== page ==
Things are not always easy, a stroke causes all sorts of associated difficulties and frustrations and it isn’t always easy to explain why you want to just keep trying, when someone can do something for you more quickly and make a better job without the falls, broken crockery and yes, cuts and burns. I just want to fight to get some of it back as I am sure does your husband. You have to find a way to work together.

Oh, and laugh a little, when you can, it’s better than crying. Don’t go away keep telling us about your and his journey. We have been where you are and will always listen.

Keep on keepin’ on
:writing_hand: :grinning: :+1:

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I am so sorry you are both having to go through this up hill battle, unfortunately this is something we all must go through in stroke recovery. Much like in all physical training, you build up your muscle and stamina to certain level, then you need a little time out before the next progression. The brain is another muscle after all and will work in a similar way. So what you see as regression is his brain taking a time out. It gives the brain time rest and process all that its learned.

We are much like babies with their under developed brains, only in our case our brains were damaged/burnt out in parts and signals have to be remapped if they can, and so we have to relearn certain things all over again. When babies first learn to walk, they too have frequent periods of regression, where they suddenly drop and crawl again. Your hubby is learning to walk again, much like babies, only we fall harder in adulthood…he’s learnt that lesson now :wink: Part of his learning is going to be about being extra careful when he does walk, confidence will grow as he grows stronger in his walking ability again.

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Bobbi said what I think is most important

  • if you strive for improvement then on occasion you will have the odd hiccup.

These short YouTube’s on getting up after a fall may help there are only a few of many there is also a really good one on fall prevention from different strokes which I have posted in the forum before and you’ll find with a search using magnified glass above

Couple of observations made in the hope of that you will see them as a positives. they are “what doesn’t kill you makes you stronger” Ie there’s a silver lining - and
If you see it as three steps forward two steps backwards maybe you’re looking at too short a time frame and with a little distance in observation see that as steady progress?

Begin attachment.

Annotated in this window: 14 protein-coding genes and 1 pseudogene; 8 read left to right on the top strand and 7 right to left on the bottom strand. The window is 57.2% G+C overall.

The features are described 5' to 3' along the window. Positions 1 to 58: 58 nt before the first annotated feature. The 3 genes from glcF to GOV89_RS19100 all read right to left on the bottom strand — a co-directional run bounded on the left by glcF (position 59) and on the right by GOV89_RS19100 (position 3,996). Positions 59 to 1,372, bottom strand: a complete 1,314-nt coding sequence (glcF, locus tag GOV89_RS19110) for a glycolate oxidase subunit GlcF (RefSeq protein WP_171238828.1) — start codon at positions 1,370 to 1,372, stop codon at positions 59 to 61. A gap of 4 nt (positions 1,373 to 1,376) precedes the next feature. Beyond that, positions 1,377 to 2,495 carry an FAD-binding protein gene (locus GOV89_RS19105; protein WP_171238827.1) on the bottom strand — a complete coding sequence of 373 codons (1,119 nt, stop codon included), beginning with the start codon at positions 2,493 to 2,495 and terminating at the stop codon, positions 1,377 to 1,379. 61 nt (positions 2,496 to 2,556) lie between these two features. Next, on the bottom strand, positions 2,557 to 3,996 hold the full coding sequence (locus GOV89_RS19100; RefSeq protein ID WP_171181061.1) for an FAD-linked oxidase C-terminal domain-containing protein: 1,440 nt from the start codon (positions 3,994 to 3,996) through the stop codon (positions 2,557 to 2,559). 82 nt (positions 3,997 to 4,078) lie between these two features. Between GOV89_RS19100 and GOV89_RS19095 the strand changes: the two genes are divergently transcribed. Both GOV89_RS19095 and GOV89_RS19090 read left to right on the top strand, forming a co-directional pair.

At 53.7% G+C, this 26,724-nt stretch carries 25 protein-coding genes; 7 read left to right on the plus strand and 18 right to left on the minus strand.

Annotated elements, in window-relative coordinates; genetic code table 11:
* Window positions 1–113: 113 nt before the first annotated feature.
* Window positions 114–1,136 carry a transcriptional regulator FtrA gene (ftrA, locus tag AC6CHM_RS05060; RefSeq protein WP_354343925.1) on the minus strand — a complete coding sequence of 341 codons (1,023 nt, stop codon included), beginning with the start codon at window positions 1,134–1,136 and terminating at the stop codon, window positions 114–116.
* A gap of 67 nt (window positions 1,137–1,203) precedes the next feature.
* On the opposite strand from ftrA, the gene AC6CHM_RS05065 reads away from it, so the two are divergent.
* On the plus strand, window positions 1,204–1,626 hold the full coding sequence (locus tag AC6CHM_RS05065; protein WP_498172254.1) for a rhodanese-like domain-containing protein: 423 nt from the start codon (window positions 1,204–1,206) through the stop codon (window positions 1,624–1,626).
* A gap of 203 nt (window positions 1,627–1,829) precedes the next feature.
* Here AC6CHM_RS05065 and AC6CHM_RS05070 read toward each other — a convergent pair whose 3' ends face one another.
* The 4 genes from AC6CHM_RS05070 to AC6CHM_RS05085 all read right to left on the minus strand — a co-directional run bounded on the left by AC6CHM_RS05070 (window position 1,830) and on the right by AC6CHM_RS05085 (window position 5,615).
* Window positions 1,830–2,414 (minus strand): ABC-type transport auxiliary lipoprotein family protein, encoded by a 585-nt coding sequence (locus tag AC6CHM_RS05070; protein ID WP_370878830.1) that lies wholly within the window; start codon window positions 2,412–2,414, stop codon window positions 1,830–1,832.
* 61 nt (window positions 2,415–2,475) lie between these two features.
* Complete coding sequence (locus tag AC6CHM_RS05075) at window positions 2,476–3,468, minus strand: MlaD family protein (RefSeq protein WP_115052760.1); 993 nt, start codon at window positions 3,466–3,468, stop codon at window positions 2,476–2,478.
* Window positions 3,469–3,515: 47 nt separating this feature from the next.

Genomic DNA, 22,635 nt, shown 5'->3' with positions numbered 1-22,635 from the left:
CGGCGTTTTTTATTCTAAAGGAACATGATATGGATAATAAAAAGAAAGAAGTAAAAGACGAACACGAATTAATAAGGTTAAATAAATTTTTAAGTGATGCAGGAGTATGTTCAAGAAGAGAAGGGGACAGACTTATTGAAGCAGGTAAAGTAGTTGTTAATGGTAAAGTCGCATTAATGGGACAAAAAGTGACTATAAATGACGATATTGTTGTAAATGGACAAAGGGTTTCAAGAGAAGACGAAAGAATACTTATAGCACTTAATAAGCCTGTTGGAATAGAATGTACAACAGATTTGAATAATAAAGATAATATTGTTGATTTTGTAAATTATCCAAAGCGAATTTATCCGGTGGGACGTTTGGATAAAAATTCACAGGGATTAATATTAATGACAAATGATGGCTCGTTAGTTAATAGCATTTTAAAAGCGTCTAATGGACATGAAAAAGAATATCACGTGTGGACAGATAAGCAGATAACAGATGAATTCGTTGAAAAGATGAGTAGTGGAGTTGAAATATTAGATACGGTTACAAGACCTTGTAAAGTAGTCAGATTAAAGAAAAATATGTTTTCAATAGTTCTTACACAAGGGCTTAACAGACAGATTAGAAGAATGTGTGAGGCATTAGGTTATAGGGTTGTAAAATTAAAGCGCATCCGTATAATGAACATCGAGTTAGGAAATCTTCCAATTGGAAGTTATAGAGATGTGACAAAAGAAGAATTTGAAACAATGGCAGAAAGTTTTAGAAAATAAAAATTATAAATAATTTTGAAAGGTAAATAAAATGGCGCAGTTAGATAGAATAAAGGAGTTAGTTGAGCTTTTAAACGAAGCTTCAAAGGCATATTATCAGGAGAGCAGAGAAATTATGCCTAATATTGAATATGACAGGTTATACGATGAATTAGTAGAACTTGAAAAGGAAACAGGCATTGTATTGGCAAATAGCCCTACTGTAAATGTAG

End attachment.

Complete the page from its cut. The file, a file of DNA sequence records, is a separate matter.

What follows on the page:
Simon

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Yep I’ve managed to break a cup, a plate, a vase (I never liked that one anyway), even couple of chipped cups and plates too :confounded: :roll_eyes:
Maybe we aught to make a mention to that too in our Welcome post :stuck_out_tongue_winking_eye:

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Good idea - knock yourself out :slight_smile:
It’s freely editable - maybe remove some stuff versus the addition so it’s not getting longer?
Maybe mention one step forward one step backwards as context to broken crockery?

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@SimonInEdinburgh Dr. Newland is wonderful and this video on falling is so helpful.
Lynn, so sorry about John.
A while back I was walking down the basement stairs. I sort of leaned to the right and tried to steady myself on a pile of big boxes as they had nothing inside them I just went right over onto the floor knocking over a table and other objects. The table had a can of paint and it fell to the floor and of course the lid was loose and there was paint everywhere. I didn’t get hurt, but my confidence was hurt.
It took a lot of slow walking and awareness to get me to stop worrying, but gradually I have lost most of the fear.
My therapist said " Don’t walk on automatic pilot as if you were 100% ok" You need to stand and pause, then go slowly and ease into a rhythmic cadence". My spastic right leg is often rigid and I can feel a bit tipsy at times as the left and right legs are certainly out of balance.
Hope thing go better for both of you and keep fighting this thing of ours.

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At a barbeque one day, I didn’t notice a small step from garden decking to lawn, fortunately a garden shed broke my fall as I crashed into it…with a cup of tea in hand :confounded: :face_with_spiral_eyes: Now when I stand I have to check all around my feet for a clear path through before I move off.

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@EmeraldEyes
yes careful awareness is key. There are times I get out of my chair and start walking without that necessary pause and that’s when I can get into trouble especially after sitting for a long time. ( like when I’m watching Poirot). lol

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@Outlander have you seen Elyse’s video on overcoming spasticity. It’s a fairly recent one It might even have been today or yesterday?

I can look for the link if you haven’t seen it and can’t find it

Hope you’re having a good day. I know you’re over the pond but I don’t remember or never knew where? Clearly I’m in Edinburgh!

Ciao
Simon

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@SimonInEdinburgh Hello Simon: I’ll look for that video.
I’m on the East Coast in New Jersey.
I was born in Dumfriesshire. I came over to the states when I was Six. Been back to Scotland twice.
Been to New Zealand twice and have family there. Lots of Scots in NZ.
Thanks much Simon.

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@SimonInEdinburgh
Simon: I found it…Brilliant!

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yes that’s the one
:smile: